office building | ISG

Built assets need to become a physical manifestation of a brand’s commitments

The time is now if brand’s want to show that they are commited to both their people and the planet.

Before the pandemic hit, the UK government had committed to reducing net emissions of greenhouse gases to zero by 2050. In April of this year, the government went yet further and will now set into law the world’s most ambitious climate change target - to cut emissions by 78 percent by 2035 compared to 1990 levels. We now have under 14-years to reduce carbon emissions by over three quarters of current levels.

COP26 may have presented the most recent rallying point for global leaders, but the ubiquity of natural disasters has led to the climate change narrative becoming embedded in vocabularies and echoed across all corners of the planet.

Whatever your stance on the emerging headlines and pledges, we cannot ignore the fact that over a quarter of global CO2 emissions comes from buildings, so taking immediate action to reduce the emissions from the property sector is crucial on our race to net zero.

Do we appreciate that this target is as much about the operation of buildings, as well as the construction of new build assets? - and are we thinking about the existing building stock? If we further understand that 80% of the buildings that will exist in 2050 are already standing, we must recognise that this is a challenge primarily focused on the refurbishment and retrofit of our current estates.

The scale of the challenge requires each of us to challenge our behaviours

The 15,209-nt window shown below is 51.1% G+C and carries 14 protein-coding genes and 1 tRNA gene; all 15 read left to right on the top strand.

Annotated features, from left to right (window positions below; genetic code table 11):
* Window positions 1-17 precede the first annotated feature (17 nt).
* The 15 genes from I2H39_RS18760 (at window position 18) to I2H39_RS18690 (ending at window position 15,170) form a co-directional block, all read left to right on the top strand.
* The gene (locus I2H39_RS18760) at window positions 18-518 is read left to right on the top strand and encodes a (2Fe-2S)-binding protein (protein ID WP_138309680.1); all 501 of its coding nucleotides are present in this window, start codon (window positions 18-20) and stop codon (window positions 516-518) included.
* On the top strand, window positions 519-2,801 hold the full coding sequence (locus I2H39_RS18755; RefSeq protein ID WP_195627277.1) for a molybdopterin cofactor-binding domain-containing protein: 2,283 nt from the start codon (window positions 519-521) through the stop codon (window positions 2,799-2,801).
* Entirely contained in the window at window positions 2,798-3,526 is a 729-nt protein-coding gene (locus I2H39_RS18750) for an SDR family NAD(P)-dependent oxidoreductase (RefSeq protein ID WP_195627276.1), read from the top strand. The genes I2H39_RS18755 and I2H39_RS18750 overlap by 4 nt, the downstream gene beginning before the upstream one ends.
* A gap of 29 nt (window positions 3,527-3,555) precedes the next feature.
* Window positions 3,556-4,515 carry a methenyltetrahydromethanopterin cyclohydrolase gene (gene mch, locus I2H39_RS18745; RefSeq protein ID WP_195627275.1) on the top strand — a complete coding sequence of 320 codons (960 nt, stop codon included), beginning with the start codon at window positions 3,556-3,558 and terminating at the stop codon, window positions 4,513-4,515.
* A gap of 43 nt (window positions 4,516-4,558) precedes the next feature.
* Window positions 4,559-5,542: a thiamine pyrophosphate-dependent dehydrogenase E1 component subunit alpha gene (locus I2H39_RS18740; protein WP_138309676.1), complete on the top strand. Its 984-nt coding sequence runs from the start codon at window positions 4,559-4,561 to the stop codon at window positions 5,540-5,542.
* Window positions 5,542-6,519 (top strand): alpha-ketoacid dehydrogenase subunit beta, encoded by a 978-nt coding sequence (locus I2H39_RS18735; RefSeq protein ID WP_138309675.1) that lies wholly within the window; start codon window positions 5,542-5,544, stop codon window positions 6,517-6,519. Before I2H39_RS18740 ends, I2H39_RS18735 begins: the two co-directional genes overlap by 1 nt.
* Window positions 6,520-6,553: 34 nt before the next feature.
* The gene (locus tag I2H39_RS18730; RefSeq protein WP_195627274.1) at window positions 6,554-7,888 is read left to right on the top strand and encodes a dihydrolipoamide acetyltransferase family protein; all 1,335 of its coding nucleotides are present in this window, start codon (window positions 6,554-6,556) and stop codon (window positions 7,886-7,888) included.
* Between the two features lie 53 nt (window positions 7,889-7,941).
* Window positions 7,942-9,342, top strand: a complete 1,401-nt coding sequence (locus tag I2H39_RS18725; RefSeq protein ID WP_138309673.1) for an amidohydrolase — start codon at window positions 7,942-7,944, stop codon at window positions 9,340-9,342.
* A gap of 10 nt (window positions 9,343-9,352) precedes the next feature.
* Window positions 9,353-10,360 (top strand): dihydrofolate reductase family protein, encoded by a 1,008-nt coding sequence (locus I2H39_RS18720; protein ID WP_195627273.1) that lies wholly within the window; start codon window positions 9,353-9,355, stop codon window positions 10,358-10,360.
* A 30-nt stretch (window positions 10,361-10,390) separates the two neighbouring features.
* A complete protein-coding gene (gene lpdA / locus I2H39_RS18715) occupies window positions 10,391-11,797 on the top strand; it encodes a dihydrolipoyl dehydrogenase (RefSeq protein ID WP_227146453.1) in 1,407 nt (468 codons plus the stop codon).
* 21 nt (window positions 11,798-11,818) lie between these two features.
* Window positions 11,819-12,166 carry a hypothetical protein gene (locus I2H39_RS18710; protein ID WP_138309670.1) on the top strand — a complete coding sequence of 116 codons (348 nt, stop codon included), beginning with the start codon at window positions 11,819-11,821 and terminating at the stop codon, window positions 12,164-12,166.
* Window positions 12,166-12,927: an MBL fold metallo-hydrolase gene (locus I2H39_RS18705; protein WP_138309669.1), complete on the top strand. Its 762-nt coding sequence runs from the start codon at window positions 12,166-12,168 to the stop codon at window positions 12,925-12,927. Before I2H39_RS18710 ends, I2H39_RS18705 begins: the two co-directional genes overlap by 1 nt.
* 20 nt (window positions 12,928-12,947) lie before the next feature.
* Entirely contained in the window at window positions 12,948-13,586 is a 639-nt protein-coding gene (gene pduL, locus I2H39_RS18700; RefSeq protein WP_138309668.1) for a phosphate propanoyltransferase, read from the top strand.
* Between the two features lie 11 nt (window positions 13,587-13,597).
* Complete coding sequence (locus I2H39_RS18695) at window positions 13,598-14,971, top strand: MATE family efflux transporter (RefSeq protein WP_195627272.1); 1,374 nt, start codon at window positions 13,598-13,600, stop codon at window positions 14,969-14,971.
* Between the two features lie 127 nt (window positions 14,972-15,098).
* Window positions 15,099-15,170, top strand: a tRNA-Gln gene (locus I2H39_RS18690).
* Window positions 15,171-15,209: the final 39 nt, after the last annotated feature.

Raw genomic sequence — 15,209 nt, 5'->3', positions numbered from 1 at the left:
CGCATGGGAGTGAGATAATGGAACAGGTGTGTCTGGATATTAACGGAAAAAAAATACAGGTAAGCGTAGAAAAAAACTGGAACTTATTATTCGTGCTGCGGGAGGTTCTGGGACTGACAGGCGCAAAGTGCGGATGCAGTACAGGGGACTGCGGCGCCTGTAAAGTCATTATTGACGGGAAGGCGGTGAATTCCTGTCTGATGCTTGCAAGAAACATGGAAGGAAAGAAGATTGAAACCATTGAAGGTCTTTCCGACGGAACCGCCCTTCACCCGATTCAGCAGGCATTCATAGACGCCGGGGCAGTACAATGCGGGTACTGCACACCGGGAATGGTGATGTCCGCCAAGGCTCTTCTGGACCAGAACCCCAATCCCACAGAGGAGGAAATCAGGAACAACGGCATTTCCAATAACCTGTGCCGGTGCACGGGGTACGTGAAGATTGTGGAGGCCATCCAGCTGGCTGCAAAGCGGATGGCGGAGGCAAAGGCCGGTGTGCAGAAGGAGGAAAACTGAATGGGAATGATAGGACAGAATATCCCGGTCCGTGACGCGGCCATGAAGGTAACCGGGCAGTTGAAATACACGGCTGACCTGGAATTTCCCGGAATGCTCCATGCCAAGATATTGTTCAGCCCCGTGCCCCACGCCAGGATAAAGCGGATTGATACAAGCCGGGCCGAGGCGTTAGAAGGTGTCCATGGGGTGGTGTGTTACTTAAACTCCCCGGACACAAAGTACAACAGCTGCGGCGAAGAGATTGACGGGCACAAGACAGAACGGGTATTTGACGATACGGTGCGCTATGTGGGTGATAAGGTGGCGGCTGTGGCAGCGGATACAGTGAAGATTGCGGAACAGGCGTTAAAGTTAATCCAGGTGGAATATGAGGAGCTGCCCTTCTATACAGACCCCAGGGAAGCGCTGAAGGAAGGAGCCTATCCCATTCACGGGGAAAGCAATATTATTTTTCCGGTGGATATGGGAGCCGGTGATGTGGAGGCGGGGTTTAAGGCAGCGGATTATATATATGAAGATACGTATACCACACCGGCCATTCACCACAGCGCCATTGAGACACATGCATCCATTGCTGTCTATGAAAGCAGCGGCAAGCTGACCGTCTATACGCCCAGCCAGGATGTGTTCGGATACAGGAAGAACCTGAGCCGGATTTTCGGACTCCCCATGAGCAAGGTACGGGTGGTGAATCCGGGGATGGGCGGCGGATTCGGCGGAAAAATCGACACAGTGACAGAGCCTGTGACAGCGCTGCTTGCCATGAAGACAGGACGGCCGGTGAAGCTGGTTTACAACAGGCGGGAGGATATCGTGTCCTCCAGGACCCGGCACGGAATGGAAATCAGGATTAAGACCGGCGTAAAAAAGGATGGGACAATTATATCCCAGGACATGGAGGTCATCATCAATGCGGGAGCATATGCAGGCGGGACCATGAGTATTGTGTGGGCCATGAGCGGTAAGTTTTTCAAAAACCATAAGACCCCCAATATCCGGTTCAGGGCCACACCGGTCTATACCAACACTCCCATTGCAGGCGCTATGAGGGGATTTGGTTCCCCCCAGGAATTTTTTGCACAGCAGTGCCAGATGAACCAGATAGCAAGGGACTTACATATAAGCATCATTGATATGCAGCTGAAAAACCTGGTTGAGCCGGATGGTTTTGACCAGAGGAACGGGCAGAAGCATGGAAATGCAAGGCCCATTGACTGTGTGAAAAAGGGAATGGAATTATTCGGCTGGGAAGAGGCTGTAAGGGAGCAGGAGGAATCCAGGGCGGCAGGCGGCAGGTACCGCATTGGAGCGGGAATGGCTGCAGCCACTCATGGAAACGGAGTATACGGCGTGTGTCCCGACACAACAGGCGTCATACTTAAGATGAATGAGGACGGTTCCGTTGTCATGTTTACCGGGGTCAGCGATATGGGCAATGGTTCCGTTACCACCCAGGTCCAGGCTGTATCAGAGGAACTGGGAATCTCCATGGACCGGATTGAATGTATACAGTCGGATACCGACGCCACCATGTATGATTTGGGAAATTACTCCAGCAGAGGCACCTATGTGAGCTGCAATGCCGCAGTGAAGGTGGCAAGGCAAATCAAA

Last year, we launched our ISG Power of Place white paper exploring the transformation of attitudes towards workspace. While the concept of working from home, for a broad cross section of society, has been normalised, the message is clear that the office still plays an invaluable role in our productivity and the attraction and retention of talent.

Against the backdrop of a national skills crisis, the war for talent is at an all-time high in many industries. So, when occupiers look to the environments they create to nurture their people and attract the brightest minds, they need to think carefully about their offering and what this communicates.

Road next to CISL construction site with people walking along pavement. Branding reads 'This is not your average building, but it needs to be'.

World-first sustainable office retrofit for the University of Cambridge Institute for Sustainability Leadership

The University of Cambridge Institute for Sustainability Leadership (CISL), The Entopia Centre, Cambridge

Many businesses have made bold pledges that recognise their role in the ESG (environmental, social and governance) agenda, embracing these ideals within their core purpose. When considering the carbon performance of their estate, progressive brands will not only be stating their claims, but also committing to evidencing strategies to tackle these challenges for an increasingly discerning talent and customer base.

Undeniably we also need significant global capital flows in support of ethical investments to drive the change. Blackrock’s 2018 announcement that it would prioritise ESG investments was a bold and very public declaration of intent. ESG stocks outperforming the wider stock market in recent years demonstrates the increasing investor appetite. However, to allow these international markets to grow, we also need to step up as an industry to establish universal data collection and common standards to help investors make informed decisions that drive progress.

The good news is, we have the collective knowledge, skills and desire to chart a bold new course